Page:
So, were you a freak or a geek? I’m not really sure where I fell. I was kind of somewhere in between, neither geek nor freak, but still not the cool kid making out in the bleachers either.
Emma: It’s weird that Franco is clearly the Leto of the group and I know he’s a bit of a dick but I still find him hot. Wonder why Franco gets a free pass with me and not Leto.
There is an instant rapport between these characters and it really feels like they are friends. This is especially true of the three geeks and their interactions. From them quoting their favorite movies to their debate on how they can tell that Cindy is into Sam, they feel like fully formed characters even at this early stage. Neal is the confident one, who uses humor to maintain this confidence, Bill is the super awkward, gangly one, and Sam feels like the everyman. Bills comment on how their gym shorts are not at all flattering is so true of any decade, I feel you, Bill. Bill is instantly my favorite of the group and it’s probably because he is the most awkward. And dodgeball really is kind of pointless (though I have to admit I did find it fun at school).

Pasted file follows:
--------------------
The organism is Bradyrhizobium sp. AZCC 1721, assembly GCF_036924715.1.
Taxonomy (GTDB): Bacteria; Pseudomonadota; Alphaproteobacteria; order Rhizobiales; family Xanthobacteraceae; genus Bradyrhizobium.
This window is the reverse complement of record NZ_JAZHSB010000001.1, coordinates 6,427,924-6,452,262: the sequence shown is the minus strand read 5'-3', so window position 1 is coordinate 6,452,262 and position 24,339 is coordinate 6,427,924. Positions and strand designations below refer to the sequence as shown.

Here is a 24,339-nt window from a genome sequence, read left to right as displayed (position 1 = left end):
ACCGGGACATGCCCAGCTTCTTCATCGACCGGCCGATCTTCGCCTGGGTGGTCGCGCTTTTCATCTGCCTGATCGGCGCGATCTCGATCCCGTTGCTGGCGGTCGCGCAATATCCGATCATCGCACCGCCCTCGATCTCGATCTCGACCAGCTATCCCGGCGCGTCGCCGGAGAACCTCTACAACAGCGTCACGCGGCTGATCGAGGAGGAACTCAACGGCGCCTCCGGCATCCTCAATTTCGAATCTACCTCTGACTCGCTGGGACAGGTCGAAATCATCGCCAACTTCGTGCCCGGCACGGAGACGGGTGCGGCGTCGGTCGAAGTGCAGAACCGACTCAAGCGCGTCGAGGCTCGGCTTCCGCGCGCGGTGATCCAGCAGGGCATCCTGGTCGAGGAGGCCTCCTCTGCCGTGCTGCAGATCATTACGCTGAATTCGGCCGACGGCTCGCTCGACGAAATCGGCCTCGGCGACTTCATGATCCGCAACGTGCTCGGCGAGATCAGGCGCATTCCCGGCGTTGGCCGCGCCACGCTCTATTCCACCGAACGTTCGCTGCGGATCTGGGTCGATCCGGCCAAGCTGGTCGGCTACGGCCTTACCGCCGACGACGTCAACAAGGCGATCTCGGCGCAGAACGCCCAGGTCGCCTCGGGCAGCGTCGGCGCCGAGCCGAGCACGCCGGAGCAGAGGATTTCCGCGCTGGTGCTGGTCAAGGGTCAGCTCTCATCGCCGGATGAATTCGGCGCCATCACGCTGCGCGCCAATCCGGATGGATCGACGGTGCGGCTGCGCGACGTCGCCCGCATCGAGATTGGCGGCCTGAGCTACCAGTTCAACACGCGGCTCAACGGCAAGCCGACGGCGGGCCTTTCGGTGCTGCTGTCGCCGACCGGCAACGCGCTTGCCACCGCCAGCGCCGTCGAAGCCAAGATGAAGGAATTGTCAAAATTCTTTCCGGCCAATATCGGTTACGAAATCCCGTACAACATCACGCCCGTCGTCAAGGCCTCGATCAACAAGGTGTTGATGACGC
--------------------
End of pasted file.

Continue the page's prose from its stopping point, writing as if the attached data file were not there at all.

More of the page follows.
I was also somewhere in between the freaks and the geeks; I liked the guys in bands and went to the secret smoking place at break time but I also wasn’t much of a rule breaker and never cut class. Also is this a designated smoking area?
The bit at the school dance with Cindy and Sam really is hilarious and this song is great (it will always make me think of The Virgin Suicides/South Park — weird combo I know). It’s good to see Lindsay having a good time in the moment and that Eli has forgiven her (how great is Ben Foster?!). The whole Eli story is really interesting with Lindsay thinking she is doing the right thing and thinking that the others are bullying him. It’s difficulty because they are teasing him, but at least they are including him and not calling him retarded. It’s heartbreaking when he falls down the stairs.
Oh, and other than Ben Foster, the other supporting actor who is now more famous is Lizzy Caplan, who, if I recall correctly, is recurring.
Now to the parents and I love Lindsay’s dad ending each story with a death (much like the Mean Girls sex ed class — YES first Mean Girls reference!).
What else did you think about the pilot?
Julie: Good question about the smoking. Were there dedicated high school smoking areas in the ’80s? This wasn’t the Mad Men era. Were they also drinking Old Fashioned in the student lounge? [Ed.’s note: Les was. -NK]
Maybe it’s the more jovial tone of the show, but Daniel seems less dangerous and jerky than Jordan Catalano. And he helped Lindsay pick up the contents of her purse, so that was nice. Also, Jared Leto has this sort of “above it all” aspect to his persona, and Franco is just a likable guy (Oscar hosting performance notwithstanding).